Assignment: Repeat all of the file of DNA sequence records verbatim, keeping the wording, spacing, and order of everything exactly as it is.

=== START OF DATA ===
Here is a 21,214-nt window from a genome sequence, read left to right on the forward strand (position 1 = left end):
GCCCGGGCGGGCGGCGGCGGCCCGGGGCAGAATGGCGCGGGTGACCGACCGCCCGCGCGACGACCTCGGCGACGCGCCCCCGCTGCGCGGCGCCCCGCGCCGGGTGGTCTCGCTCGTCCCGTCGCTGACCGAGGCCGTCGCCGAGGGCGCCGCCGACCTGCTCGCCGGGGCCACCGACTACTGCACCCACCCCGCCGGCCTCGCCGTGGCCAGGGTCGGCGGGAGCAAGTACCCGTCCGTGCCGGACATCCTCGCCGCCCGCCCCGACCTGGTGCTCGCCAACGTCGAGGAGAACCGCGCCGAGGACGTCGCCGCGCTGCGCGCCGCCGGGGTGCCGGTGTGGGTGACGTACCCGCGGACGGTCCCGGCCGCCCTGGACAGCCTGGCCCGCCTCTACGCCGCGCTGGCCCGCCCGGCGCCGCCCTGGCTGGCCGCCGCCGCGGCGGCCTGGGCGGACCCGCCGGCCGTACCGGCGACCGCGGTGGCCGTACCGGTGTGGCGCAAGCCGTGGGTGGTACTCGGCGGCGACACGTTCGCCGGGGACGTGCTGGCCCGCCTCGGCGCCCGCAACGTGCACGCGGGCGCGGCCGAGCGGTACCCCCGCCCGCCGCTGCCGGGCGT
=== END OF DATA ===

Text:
Here is a 21,214-nt window from a genome sequence, read left to right on the forward strand (position 1 = left end):
GCCCGGGCGGGCGGCGGCGGCCCGGGGCAGAATGGCGCGGGTGACCGACCGCCCGCGCGACGACCTCGGCGACGCGCCCCCGCTGCGCGGCGCCCCGCGCCGGGTGGTCTCGCTCGTCCCGTCGCTGACCGAGGCCGTCGCCGAGGGCGCCGCCGACCTGCTCGCCGGGGCCACCGACTACTGCACCCACCCCGCCGGCCTCGCCGTGGCCAGGGTCGGCGGGAGCAAGTACCCGTCCGTGCCGGACATCCTCGCCGCCCGCCCCGACCTGGTGCTCGCCAACGTCGAGGAGAACCGCGCCGAGGACGTCGCCGCGCTGCGCGCCGCCGGGGTGCCGGTGTGGGTGACGTACCCGCGGACGGTCCCGGCCGCCCTGGACAGCCTGGCCCGCCTCTACGCCGCGCTGGCCCGCCCGGCGCCGCCCTGGCTGGCCGCCGCCGCGGCGGCCTGGGCGGACCCGCCGGCCGTACCGGCGACCGCGGTGGCCGTACCGGTGTGGCGCAAGCCGTGGGTGGTACTCGGCGGCGACACGTTCGCCGGGGACGTGCTGGCCCGCCTCGGCGCCCGCAACGTGCACGCGGGCGCGGCCGAGCGGTACCCCCGCCCGCCGCTGCCGGGCGT